Pre-historic Artifacts Recovered in California Return to Thailand
The US government has returned to Thailand hundreds of ancient artifacts looted in the early 1970s from Ban Chiang, an important Neolithic settlement and burial ground in northeast of the country, Voice of America reports. The artifacts were found in 2008, during a raid on the Bowers Museum in Santa Ana, California, after a five-year federal investigation. The museum agreed to return the items in exchange for none of its staff facing criminal charges.
The collection of pottery, bronze items, stone tools, beads, and sandstone molds was returned yesterday, during a ceremony at Thailand’s National Museum in Bangkok. US Chargé d’Affaires, W. Patrick Murphy, handed the artifacts to Thailand’s culture minister, Veera Rojpojanarat.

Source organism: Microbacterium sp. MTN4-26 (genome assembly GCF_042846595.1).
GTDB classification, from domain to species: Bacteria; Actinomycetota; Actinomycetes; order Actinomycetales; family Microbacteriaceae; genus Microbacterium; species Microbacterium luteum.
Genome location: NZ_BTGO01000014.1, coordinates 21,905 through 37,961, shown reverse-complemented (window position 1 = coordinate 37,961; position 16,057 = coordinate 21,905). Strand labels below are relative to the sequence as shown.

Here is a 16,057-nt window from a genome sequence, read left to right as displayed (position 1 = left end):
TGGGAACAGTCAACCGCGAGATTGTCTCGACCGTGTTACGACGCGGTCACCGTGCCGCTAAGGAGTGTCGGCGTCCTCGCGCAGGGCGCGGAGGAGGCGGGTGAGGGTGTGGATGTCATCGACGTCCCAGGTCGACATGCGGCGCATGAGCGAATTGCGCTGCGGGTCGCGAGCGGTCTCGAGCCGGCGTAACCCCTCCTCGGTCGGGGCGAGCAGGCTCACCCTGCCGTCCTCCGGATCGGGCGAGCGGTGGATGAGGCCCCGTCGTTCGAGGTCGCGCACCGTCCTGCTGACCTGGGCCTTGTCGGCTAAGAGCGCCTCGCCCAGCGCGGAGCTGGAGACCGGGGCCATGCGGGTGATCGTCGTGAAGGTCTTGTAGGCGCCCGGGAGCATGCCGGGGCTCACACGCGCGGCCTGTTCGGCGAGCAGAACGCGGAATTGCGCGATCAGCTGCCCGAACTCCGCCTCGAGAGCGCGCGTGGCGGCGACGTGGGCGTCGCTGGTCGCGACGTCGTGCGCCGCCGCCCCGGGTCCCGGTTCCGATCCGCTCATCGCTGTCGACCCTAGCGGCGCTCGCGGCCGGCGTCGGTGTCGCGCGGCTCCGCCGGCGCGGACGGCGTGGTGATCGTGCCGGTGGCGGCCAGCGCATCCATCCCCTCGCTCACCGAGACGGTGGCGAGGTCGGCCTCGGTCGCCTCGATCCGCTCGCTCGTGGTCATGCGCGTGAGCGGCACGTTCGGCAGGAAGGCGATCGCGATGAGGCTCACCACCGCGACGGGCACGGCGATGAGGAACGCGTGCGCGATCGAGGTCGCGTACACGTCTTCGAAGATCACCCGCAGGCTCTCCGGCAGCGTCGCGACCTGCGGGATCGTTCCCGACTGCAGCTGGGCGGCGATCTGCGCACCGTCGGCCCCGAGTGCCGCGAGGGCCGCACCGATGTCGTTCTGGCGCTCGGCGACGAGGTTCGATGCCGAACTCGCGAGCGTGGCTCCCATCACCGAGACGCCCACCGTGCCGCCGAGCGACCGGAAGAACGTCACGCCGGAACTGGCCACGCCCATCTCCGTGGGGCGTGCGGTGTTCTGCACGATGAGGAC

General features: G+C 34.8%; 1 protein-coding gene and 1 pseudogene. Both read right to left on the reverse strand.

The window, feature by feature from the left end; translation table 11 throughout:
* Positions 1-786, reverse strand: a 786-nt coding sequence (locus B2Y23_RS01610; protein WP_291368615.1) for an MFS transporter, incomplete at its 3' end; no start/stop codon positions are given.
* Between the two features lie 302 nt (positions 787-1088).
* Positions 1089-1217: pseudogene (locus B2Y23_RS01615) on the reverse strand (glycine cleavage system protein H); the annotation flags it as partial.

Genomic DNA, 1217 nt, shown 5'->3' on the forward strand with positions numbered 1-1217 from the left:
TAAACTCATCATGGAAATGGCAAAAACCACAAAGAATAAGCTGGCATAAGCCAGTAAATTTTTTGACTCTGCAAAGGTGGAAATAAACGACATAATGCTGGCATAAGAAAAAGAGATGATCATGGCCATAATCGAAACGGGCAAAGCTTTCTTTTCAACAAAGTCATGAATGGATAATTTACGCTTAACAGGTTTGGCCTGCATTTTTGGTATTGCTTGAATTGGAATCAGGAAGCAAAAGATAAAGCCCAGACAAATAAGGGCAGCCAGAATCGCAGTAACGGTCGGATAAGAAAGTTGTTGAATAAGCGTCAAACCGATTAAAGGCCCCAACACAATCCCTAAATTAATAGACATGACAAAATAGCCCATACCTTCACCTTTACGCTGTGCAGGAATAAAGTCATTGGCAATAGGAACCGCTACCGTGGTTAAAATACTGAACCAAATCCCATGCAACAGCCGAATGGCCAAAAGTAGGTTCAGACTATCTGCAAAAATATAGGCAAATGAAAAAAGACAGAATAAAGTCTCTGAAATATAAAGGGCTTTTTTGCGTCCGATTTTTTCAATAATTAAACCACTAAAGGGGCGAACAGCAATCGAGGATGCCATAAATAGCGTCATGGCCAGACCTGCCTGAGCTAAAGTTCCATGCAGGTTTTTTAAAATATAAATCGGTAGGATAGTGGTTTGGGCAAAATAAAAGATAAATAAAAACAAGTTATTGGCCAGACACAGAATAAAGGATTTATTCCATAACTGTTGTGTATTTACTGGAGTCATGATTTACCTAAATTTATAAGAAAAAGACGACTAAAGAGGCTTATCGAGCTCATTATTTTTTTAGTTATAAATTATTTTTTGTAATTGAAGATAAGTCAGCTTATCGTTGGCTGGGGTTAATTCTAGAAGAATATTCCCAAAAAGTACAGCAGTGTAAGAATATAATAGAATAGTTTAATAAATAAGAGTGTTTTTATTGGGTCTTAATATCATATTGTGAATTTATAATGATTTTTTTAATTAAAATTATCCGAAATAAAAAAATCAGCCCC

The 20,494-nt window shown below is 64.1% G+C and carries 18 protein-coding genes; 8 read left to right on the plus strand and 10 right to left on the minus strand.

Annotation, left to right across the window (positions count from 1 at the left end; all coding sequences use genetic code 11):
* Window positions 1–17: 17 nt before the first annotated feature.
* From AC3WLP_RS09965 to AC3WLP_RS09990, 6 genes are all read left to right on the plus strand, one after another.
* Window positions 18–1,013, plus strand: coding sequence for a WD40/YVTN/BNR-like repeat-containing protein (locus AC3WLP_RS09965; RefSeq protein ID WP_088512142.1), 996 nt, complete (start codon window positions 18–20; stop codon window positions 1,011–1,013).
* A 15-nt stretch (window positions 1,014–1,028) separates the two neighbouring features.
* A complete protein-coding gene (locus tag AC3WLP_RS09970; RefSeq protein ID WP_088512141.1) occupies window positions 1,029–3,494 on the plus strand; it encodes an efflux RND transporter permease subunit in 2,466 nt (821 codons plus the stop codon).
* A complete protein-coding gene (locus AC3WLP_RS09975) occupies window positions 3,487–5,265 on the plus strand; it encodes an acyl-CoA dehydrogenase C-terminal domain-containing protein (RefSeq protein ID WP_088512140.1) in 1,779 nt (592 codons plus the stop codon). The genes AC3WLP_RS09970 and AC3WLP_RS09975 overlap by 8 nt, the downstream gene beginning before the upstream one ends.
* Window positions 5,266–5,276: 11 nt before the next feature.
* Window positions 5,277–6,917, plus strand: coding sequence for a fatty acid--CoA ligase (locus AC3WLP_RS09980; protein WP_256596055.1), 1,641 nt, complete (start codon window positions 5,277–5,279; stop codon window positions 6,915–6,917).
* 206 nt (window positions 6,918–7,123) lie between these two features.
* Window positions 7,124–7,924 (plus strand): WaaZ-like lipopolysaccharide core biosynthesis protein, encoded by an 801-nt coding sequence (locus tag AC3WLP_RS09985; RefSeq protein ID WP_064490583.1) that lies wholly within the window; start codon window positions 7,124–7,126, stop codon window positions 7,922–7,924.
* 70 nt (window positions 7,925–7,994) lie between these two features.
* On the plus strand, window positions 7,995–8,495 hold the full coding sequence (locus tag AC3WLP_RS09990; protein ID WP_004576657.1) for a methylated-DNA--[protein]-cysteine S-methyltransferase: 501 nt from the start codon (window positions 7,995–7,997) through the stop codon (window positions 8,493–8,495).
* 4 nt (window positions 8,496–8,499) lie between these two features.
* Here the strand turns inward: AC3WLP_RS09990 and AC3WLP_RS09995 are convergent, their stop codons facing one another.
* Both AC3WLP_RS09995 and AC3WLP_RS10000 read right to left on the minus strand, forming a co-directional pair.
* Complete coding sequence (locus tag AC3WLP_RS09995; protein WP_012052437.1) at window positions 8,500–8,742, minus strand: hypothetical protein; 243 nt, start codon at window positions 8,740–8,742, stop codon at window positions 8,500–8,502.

“Of the artifacts returned to Thailand, we can say that the 554 pieces, most of them are priceless because they are dated to a pre-historic period,” Rojpojanarat declared during a press conference.
Most of the pottery vessels have suffered damaged and are showing cracks, and many bronze and stone tools are broken. But Thai experts say the objects are valuable and useful for academic purposes, and will allow for a new understanding of ancient settlers, including the materials they used in the production of tools and art pieces.
According to Voice of America, three other art museums and two antiquities dealerships in California were also raided during the 2008 operation. Several people allegedly involved in an antiquity smuggling network from Thailand, Cambodia, and Burma, face criminal charges.
During the press conference yesterday, Murphy said that the US had already returned some 7,000 cultural artifacts to 30 countries, most recently Cambodia and Mongolia.
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